From Plane to Three Dimensions: A Bundle
You have been invited to participate in many exhibitions recently; it seems that you’ve been particularly productive. Why do you think you’ve been invited to so many exhibitions on modern Korean art and have attracted the attention of so many foreign curators and critics?
Westerners seem to assign particular importance to the concept of originality, the artist’s unique voice in his or her work. Also, they seem to be interested in the way I approach subjects related to life and art. My work deals with various issues and has the capacity to address new, complex issues. Recently, I was invited to an exhibition titled De-Genderism, a new concept additional to the exhibitions of feminist art, at the Setagaya Art Museum in Tokyo that will open in February 1997. Gender, both sides, is an important element in my work. I also relate my work to issues of everyday life, which is why I think the viewers might find my work interesting.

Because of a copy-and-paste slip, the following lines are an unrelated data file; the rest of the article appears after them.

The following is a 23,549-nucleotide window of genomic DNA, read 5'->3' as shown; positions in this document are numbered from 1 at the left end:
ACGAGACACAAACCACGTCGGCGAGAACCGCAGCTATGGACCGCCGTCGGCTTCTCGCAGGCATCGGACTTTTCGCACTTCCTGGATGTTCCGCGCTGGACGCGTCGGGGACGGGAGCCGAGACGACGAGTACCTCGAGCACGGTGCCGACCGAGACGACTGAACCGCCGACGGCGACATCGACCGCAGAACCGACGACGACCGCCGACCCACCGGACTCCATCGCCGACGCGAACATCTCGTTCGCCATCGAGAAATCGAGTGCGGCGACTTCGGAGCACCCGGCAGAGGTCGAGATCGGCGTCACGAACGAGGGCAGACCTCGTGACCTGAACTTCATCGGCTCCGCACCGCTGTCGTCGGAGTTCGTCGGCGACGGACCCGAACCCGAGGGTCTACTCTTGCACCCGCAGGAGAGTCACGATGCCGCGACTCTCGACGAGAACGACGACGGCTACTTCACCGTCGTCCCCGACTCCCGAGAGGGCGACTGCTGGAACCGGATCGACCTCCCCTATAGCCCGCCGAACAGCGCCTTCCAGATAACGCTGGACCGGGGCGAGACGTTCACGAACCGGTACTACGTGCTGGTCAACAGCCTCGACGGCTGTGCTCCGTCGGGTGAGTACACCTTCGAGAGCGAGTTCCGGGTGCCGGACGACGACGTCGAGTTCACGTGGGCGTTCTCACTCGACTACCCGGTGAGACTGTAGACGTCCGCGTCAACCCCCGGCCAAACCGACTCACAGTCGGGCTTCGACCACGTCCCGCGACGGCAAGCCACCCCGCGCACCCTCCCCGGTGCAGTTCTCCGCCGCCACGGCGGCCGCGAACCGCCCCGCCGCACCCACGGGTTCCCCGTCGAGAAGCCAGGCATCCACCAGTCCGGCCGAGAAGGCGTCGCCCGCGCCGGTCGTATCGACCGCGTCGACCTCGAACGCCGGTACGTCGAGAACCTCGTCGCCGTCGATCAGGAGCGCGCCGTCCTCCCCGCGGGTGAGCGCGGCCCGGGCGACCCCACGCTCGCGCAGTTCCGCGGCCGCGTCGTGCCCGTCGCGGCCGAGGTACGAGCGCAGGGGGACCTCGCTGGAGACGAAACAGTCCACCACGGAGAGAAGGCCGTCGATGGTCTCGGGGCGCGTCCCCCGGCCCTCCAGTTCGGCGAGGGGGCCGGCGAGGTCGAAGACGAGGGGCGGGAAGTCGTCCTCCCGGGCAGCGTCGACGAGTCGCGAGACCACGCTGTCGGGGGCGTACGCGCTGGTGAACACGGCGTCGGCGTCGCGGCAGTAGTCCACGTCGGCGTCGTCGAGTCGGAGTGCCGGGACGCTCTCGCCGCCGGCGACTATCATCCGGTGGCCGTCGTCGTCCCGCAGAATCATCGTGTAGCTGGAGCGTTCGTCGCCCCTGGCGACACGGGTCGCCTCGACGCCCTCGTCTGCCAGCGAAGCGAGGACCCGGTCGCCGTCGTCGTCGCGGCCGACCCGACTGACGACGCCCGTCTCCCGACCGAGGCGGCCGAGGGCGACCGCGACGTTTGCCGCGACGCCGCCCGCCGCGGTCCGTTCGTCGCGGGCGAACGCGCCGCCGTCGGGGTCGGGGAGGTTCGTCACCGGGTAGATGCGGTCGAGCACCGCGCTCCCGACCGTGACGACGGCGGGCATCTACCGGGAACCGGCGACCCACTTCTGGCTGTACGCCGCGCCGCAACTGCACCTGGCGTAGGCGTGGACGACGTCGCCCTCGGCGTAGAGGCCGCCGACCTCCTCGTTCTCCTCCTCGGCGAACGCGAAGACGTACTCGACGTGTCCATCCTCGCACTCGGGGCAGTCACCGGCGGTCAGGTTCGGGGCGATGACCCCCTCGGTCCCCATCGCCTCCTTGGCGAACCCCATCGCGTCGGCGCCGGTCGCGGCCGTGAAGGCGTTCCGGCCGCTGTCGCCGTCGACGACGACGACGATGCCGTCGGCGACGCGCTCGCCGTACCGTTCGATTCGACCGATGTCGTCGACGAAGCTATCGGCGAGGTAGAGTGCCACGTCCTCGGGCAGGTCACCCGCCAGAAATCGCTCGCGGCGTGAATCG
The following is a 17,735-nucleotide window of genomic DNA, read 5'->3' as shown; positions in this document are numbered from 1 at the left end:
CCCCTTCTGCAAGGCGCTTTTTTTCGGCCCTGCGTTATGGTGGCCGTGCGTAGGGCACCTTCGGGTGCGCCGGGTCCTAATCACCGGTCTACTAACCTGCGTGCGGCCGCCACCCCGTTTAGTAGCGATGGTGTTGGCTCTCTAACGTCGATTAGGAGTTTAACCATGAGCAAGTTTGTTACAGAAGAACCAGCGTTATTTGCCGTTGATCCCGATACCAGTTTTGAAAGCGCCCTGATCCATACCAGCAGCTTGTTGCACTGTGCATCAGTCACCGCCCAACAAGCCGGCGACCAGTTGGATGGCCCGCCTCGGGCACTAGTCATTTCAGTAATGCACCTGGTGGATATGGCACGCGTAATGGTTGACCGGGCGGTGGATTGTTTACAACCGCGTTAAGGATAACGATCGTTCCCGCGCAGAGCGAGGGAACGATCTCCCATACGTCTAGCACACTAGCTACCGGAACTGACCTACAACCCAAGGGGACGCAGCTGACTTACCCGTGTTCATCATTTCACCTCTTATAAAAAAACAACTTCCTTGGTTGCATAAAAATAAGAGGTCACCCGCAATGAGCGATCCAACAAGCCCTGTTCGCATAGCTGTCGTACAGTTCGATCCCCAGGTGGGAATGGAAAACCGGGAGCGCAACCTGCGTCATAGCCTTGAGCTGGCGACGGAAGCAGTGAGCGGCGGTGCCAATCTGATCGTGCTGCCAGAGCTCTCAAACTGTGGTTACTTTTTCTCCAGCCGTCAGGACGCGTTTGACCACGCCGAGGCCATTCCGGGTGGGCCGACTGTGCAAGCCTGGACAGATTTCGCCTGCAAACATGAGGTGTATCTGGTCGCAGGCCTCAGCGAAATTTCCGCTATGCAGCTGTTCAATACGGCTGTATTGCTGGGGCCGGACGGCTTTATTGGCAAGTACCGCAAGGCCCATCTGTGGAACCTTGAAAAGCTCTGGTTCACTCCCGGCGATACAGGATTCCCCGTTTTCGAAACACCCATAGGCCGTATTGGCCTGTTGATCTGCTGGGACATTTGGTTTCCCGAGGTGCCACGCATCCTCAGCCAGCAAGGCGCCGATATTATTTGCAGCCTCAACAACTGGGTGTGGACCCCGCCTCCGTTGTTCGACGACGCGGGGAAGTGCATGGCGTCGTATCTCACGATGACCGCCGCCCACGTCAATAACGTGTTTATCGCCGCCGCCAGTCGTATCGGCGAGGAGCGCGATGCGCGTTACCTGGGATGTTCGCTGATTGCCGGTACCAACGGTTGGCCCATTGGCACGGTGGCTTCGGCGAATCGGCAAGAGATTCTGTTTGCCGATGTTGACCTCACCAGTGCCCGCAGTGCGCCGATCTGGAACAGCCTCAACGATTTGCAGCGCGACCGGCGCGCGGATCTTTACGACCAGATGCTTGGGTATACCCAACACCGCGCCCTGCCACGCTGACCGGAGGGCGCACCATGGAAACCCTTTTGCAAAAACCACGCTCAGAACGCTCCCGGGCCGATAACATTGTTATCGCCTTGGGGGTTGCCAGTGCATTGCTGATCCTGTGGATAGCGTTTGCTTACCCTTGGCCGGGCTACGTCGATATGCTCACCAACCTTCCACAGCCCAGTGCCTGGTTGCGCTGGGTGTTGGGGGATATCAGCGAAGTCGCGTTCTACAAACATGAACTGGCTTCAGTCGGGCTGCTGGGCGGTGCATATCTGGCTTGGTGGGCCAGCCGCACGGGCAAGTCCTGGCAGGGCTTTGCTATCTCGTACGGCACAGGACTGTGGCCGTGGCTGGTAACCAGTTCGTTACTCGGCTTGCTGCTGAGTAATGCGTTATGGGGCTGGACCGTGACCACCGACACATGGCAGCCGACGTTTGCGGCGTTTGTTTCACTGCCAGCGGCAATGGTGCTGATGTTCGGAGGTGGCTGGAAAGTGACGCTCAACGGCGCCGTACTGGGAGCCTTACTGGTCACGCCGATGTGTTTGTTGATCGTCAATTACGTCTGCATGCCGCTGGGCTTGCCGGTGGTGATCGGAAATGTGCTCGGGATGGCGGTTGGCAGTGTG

As you mentioned, your work deals with important current issues. Viewers are attracted to your work in part because it deals with issues like culture, identity, and feminism, and because you create not just installation art, but art in all dimensions. Do you create your works addressing all these issues equally, or is there a specific issue you focus on primarily?
I started my practice as a way to solve conflicts generated by emotion and logic. Artists are always struggling with a blank surface, continually searching for a concept that relates to their identities. I give a lot of thought to the concept, how I approach my work, which is not easy. In the early 1980s, I used various materials—paper, wood, and acrylic panels—to create geometric shapes in my installation and silkscreen works, but I could not find my identity in these works. I was always troubled by the fact that I couldn’t express myself fully. One day as I was sewing a quilt with my mother, I felt that my long search for a way to express fully thought and emotion in my work might have reached its conclusion. I noticed that the horizontal warp and weft of the fabric and the vertical in-and-out movement of the threaded needle solved my questions about the surface. The horizontal and vertical repetitions aligned with the human body’s basic movement of walking, looking, and speaking.
Do you mean that you began using cloth as a result of dealing with the modernist concerns with the surface and emotion, that you support modernism by using cloth?